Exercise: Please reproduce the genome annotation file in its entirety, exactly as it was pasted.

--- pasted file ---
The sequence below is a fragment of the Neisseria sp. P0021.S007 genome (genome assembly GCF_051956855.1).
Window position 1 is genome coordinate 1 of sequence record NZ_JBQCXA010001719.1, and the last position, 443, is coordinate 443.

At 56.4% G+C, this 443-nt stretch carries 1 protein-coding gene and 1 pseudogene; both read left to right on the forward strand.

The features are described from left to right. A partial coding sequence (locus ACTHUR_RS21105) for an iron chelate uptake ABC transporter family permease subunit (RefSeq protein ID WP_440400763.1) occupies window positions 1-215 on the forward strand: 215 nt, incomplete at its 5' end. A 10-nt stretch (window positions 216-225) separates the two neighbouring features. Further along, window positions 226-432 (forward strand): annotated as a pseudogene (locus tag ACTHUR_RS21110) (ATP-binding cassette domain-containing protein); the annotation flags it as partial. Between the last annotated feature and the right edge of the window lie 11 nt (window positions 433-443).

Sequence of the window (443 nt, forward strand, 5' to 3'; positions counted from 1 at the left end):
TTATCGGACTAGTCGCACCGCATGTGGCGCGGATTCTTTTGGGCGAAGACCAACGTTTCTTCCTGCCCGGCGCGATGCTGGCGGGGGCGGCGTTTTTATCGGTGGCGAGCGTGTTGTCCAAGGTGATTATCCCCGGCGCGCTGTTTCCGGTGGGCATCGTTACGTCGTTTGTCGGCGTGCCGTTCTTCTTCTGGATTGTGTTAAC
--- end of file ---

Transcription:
The sequence below is a fragment of the Neisseria sp. P0021.S007 genome (genome assembly GCF_051956855.1).
Window position 1 is genome coordinate 1 of sequence record NZ_JBQCXA010001719.1, and the last position, 443, is coordinate 443.

At 56.4% G+C, this 443-nt stretch carries 1 protein-coding gene and 1 pseudogene; both read left to right on the forward strand.

The features are described from left to right. A partial coding sequence (locus ACTHUR_RS21105) for an iron chelate uptake ABC transporter family permease subunit (RefSeq protein ID WP_440400763.1) occupies window positions 1-215 on the forward strand: 215 nt, incomplete at its 5' end. A 10-nt stretch (window positions 216-225) separates the two neighbouring features. Further along, window positions 226-432 (forward strand): annotated as a pseudogene (locus tag ACTHUR_RS21110) (ATP-binding cassette domain-containing protein); the annotation flags it as partial. Between the last annotated feature and the right edge of the window lie 11 nt (window positions 433-443).

Sequence of the window (443 nt, forward strand, 5' to 3'; positions counted from 1 at the left end):
TTATCGGACTAGTCGCACCGCATGTGGCGCGGATTCTTTTGGGCGAAGACCAACGTTTCTTCCTGCCCGGCGCGATGCTGGCGGGGGCGGCGTTTTTATCGGTGGCGAGCGTGTTGTCCAAGGTGATTATCCCCGGCGCGCTGTTTCCGGTGGGCATCGTTACGTCGTTTGTCGGCGTGCCGTTCTTCTTCTGGATTGTGTTAAC